Chris Hines:Well, I think the financial industry is probably one of the most powerful sectors in effecting this. And because, you know, they can make decisions and steer the companies, even though a company will say that they want to continue doing the old polluting technologies. The financial institutions own them. And there was a classic situation once where we were, I've been invited to go and talk to all the shareholders in London, who owned Southwest water. And it was in I was on the train station in Cornwall, where I live and we are based. And I had The Independent newspaper, and it said sewage to be raised in the city, in the city of London. And it was on the financial pages of The Independent newspaper. And I then got on the train, and the person who would organize this, this dinner, and I was, so it was a lunch in London, and I then was the after-dinner speaker to these people who own the water company. And the water company, Southwest water had phoned up and said, How dare you? you can't invite him. And the people who were organizing it said, Well, actually, we can do what we like, because we own you. So, if we want to hear from the environmental campaigners, we will hear from them. And we will then come and talk to you, and ask you to explain why you're not doing what the environmental campaigners are. So in fact, that that's the power of the financial institutions, you know, you can have the biggest influence. And sometimes I look at the kind of the role of government. And sometimes governments will follow, because they're a little bit cowardly sometimes. Sometimes they'll look around, and they'll watch what good businesses doing. And the other thing that financial institutions is, and I guess, the longer term, one of the biggest challenges is to have long term and not be completely focused on, you know, quarterly returns, because some of the things that we need to happen are over a 10-year period, or a five-year period, they're not literally going to turn around. We need investment in new technologies. We need the support for it coming through. But when, when the financial institutions say we're backing this, governments will also see that the financial institutions are backing it. So, I think that role is massive. And ultimately, as well, you know, it's a lot of it is the people's money. And therefore, people have a responsibility as well to ask where their investments are. And we're seeing an ever-increasing shift from you know, the normal population, putting their money into green investment accounts. That's becoming more and more of a of a desire, and that's people spending their money. So, I think financial institutions are really important but also the power of the individual. And I just before the COVID lockdown, I was at a youth summit, the United Nations in Geneva. And there were 200 students present. And I said to all of them, you for the first time in your life are about to have a significant financial power in your pocket, because each one of those students will spend 9000 pounds a year on their university of choice for that their tuition fees. So 27,000 pounds each 200 people in that room, that's 5.4 million pounds they have collectively. Now it's not that they should just solely on the basis of the environmental performance of their university, choose, they still want to go to the best university. But absolutely, they should ask that question. You know, when you go for the interview for which University you go to, it's a two way interview. And students have the power to say, you know, are you sourcing your electricity from renewable sources? What are you doing with your waste? What is your policy towards, you know, development? How are you complying with the United Nations sustainable development goals?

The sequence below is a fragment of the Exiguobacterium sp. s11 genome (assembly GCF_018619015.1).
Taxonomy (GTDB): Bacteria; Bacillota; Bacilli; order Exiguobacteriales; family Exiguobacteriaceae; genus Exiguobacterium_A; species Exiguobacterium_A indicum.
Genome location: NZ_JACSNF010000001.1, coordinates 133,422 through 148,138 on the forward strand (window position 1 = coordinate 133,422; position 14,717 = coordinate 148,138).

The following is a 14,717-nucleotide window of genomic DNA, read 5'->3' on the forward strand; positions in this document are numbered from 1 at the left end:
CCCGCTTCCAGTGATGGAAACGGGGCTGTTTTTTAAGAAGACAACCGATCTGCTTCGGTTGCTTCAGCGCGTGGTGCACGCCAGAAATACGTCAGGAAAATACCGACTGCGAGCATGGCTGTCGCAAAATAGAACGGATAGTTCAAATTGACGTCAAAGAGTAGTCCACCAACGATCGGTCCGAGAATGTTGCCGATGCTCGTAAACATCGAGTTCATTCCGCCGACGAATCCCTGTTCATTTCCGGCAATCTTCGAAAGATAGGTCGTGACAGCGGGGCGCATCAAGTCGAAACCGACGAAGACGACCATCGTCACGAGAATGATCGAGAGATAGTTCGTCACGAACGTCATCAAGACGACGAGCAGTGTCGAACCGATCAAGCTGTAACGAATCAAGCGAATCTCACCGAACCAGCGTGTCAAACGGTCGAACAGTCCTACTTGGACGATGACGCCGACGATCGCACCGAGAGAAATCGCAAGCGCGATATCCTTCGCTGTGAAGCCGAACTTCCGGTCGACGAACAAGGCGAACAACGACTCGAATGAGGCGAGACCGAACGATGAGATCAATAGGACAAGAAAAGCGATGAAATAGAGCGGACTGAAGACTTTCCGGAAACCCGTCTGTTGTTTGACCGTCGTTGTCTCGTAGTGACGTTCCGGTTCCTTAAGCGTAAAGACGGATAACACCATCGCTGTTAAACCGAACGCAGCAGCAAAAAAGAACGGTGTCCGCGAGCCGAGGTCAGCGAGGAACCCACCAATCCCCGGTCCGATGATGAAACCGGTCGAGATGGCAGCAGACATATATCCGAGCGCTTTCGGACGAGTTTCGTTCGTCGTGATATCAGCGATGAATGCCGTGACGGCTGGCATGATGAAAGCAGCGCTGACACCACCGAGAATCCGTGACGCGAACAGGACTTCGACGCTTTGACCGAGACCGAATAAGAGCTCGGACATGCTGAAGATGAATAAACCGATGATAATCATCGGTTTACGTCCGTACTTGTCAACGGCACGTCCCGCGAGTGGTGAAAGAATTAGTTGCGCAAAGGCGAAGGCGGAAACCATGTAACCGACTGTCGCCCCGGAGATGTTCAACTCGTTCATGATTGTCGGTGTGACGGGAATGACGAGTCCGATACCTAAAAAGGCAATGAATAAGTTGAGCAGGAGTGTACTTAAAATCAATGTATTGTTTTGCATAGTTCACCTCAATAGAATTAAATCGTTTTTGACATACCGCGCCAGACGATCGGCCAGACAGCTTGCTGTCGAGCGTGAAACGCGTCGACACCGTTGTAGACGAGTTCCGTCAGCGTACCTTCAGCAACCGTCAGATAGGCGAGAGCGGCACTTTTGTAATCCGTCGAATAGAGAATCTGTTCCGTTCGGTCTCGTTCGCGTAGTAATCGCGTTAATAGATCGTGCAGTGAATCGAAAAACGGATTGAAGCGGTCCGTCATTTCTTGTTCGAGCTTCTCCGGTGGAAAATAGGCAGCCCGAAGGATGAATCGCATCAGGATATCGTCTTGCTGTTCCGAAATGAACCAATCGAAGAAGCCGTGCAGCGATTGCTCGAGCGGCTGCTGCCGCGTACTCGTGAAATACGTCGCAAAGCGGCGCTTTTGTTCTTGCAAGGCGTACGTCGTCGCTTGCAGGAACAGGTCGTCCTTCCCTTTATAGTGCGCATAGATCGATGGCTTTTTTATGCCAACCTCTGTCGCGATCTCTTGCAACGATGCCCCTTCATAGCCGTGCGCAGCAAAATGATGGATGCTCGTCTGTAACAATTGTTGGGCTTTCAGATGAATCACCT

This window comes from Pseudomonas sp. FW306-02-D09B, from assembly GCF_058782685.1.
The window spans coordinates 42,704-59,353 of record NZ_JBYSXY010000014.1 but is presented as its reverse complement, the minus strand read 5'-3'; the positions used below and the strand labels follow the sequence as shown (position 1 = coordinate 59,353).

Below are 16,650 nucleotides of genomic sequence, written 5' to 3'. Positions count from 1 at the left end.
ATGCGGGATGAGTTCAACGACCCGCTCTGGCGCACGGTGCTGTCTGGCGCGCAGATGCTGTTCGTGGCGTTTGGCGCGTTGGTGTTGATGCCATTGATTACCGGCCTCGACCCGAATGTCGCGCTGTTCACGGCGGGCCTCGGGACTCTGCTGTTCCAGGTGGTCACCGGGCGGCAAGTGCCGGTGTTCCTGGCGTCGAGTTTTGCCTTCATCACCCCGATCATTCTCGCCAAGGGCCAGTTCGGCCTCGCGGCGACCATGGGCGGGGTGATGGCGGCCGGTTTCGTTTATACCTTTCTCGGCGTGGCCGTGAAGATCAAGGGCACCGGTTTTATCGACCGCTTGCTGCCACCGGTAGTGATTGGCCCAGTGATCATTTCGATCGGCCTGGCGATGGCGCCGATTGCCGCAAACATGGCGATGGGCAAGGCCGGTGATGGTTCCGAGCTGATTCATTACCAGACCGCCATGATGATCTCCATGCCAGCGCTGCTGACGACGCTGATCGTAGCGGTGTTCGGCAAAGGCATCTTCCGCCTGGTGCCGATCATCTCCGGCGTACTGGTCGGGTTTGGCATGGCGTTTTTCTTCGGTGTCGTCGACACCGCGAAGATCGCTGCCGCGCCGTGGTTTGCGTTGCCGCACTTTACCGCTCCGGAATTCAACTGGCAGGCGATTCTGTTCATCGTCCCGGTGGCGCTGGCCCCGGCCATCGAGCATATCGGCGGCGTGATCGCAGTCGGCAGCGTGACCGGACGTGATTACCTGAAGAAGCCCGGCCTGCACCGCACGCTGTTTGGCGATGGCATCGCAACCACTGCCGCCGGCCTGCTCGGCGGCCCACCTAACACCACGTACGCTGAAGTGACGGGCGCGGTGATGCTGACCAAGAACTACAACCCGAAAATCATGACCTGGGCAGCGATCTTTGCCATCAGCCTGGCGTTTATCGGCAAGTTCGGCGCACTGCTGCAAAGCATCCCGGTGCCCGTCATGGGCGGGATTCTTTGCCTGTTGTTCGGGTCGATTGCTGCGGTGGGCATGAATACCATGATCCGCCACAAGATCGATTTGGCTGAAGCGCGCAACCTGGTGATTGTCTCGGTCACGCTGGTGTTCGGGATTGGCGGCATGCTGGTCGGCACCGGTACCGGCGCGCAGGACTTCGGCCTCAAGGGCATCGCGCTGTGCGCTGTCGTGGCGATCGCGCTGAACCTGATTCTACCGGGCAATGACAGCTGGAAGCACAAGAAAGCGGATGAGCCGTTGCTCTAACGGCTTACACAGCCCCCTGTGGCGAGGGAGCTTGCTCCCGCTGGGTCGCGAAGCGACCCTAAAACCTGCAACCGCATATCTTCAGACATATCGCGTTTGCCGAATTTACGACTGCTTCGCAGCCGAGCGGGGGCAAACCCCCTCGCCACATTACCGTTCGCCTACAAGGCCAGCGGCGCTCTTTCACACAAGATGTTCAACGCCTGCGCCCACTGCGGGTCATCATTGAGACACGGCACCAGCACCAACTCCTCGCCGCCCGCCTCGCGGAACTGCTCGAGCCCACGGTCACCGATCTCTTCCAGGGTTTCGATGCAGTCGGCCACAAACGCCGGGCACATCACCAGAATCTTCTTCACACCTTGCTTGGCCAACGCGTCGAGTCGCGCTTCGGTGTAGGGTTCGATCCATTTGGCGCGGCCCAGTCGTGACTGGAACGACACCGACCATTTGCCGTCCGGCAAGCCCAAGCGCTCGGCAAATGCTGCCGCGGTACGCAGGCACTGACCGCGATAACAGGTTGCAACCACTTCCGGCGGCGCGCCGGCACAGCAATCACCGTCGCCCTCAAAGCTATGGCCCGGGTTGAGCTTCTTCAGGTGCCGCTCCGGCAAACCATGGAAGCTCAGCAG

Kevin Anthony:Absolutely. I mean, so what do you say, Can sustainable finance help us transition to a sustainable planet?